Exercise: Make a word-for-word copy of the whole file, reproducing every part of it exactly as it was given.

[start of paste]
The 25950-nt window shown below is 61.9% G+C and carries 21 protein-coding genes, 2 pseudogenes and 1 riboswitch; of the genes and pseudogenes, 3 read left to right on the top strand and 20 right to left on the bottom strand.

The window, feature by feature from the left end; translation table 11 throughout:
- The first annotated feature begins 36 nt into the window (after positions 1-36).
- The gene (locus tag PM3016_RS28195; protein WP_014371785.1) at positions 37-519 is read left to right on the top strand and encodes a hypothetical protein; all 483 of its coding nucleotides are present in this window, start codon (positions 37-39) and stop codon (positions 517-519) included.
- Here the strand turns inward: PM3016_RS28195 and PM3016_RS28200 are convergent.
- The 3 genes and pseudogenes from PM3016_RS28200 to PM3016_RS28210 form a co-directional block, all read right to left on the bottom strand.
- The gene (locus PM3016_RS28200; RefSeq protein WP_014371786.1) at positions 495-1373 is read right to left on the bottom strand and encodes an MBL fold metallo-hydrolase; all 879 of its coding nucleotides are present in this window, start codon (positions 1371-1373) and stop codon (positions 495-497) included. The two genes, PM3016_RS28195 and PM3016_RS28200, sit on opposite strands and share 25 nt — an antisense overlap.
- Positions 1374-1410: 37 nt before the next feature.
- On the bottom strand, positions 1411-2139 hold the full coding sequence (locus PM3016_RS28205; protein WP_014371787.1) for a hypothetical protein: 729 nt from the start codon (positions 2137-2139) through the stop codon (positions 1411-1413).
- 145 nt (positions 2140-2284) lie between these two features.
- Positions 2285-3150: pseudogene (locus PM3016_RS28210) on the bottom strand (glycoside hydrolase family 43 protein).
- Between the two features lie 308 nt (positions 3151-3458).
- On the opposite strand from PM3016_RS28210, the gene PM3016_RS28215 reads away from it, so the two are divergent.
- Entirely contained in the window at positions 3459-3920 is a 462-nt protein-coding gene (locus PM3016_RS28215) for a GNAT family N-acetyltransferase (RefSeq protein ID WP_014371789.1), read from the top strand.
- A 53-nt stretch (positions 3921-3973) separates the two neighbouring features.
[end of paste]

The 25950-nt window shown below is 61.9% G+C and carries 21 protein-coding genes, 2 pseudogenes and 1 riboswitch; of the genes and pseudogenes, 3 read left to right on the top strand and 20 right to left on the bottom strand.

The window, feature by feature from the left end; translation table 11 throughout:
- The first annotated feature begins 36 nt into the window (after positions 1-36).
- The gene (locus tag PM3016_RS28195; protein WP_014371785.1) at positions 37-519 is read left to right on the top strand and encodes a hypothetical protein; all 483 of its coding nucleotides are present in this window, start codon (positions 37-39) and stop codon (positions 517-519) included.
- Here the strand turns inward: PM3016_RS28195 and PM3016_RS28200 are convergent.
- The 3 genes and pseudogenes from PM3016_RS28200 to PM3016_RS28210 form a co-directional block, all read right to left on the bottom strand.
- The gene (locus PM3016_RS28200; RefSeq protein WP_014371786.1) at positions 495-1373 is read right to left on the bottom strand and encodes an MBL fold metallo-hydrolase; all 879 of its coding nucleotides are present in this window, start codon (positions 1371-1373) and stop codon (positions 495-497) included. The two genes, PM3016_RS28195 and PM3016_RS28200, sit on opposite strands and share 25 nt — an antisense overlap.
- Positions 1374-1410: 37 nt before the next feature.
- On the bottom strand, positions 1411-2139 hold the full coding sequence (locus PM3016_RS28205; protein WP_014371787.1) for a hypothetical protein: 729 nt from the start codon (positions 2137-2139) through the stop codon (positions 1411-1413).
- 145 nt (positions 2140-2284) lie between these two features.
- Positions 2285-3150: pseudogene (locus PM3016_RS28210) on the bottom strand (glycoside hydrolase family 43 protein).
- Between the two features lie 308 nt (positions 3151-3458).
- On the opposite strand from PM3016_RS28210, the gene PM3016_RS28215 reads away from it, so the two are divergent.
- Entirely contained in the window at positions 3459-3920 is a 462-nt protein-coding gene (locus PM3016_RS28215) for a GNAT family N-acetyltransferase (RefSeq protein ID WP_014371789.1), read from the top strand.
- A 53-nt stretch (positions 3921-3973) separates the two neighbouring features.